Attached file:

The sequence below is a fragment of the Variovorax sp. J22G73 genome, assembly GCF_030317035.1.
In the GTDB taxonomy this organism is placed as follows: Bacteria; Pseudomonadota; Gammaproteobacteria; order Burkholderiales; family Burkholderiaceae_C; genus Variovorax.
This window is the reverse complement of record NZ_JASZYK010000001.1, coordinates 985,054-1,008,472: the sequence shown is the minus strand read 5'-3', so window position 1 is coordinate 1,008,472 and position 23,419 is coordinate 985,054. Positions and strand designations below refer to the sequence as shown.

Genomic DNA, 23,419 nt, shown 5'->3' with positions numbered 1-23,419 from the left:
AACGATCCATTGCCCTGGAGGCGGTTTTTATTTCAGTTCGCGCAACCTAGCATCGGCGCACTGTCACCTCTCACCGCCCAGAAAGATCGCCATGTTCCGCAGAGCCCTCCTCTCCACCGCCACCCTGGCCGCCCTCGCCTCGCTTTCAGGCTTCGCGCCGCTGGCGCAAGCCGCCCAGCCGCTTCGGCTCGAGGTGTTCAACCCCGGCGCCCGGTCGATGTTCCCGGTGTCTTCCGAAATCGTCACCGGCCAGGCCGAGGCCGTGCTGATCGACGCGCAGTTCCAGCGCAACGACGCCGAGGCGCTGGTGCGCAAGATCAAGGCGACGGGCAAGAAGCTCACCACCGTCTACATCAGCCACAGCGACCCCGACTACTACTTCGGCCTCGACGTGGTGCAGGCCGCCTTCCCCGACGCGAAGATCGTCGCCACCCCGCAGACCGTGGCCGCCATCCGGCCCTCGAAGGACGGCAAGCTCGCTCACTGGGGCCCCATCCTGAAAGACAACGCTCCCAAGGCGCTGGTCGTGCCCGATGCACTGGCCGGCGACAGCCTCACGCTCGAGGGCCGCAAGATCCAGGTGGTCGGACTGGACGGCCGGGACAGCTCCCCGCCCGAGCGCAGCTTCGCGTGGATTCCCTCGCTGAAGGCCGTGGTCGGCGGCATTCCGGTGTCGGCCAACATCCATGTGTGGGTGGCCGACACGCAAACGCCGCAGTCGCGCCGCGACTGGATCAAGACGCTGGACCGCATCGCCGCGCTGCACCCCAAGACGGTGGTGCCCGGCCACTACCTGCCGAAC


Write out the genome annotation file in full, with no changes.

The sequence below is a fragment of the Variovorax sp. J22G73 genome, assembly GCF_030317035.1.
In the GTDB taxonomy this organism is placed as follows: Bacteria; Pseudomonadota; Gammaproteobacteria; order Burkholderiales; family Burkholderiaceae_C; genus Variovorax.
This window is the reverse complement of record NZ_JASZYK010000001.1, coordinates 985,054-1,008,472: the sequence shown is the minus strand read 5'-3', so window position 1 is coordinate 1,008,472 and position 23,419 is coordinate 985,054. Positions and strand designations below refer to the sequence as shown.

Genomic DNA, 23,419 nt, shown 5'->3' with positions numbered 1-23,419 from the left:
AACGATCCATTGCCCTGGAGGCGGTTTTTATTTCAGTTCGCGCAACCTAGCATCGGCGCACTGTCACCTCTCACCGCCCAGAAAGATCGCCATGTTCCGCAGAGCCCTCCTCTCCACCGCCACCCTGGCCGCCCTCGCCTCGCTTTCAGGCTTCGCGCCGCTGGCGCAAGCCGCCCAGCCGCTTCGGCTCGAGGTGTTCAACCCCGGCGCCCGGTCGATGTTCCCGGTGTCTTCCGAAATCGTCACCGGCCAGGCCGAGGCCGTGCTGATCGACGCGCAGTTCCAGCGCAACGACGCCGAGGCGCTGGTGCGCAAGATCAAGGCGACGGGCAAGAAGCTCACCACCGTCTACATCAGCCACAGCGACCCCGACTACTACTTCGGCCTCGACGTGGTGCAGGCCGCCTTCCCCGACGCGAAGATCGTCGCCACCCCGCAGACCGTGGCCGCCATCCGGCCCTCGAAGGACGGCAAGCTCGCTCACTGGGGCCCCATCCTGAAAGACAACGCTCCCAAGGCGCTGGTCGTGCCCGATGCACTGGCCGGCGACAGCCTCACGCTCGAGGGCCGCAAGATCCAGGTGGTCGGACTGGACGGCCGGGACAGCTCCCCGCCCGAGCGCAGCTTCGCGTGGATTCCCTCGCTGAAGGCCGTGGTCGGCGGCATTCCGGTGTCGGCCAACATCCATGTGTGGGTGGCCGACACGCAAACGCCGCAGTCGCGCCGCGACTGGATCAAGACGCTGGACCGCATCGCCGCGCTGCACCCCAAGACGGTGGTGCCCGGCCACTACCTGCCGAAC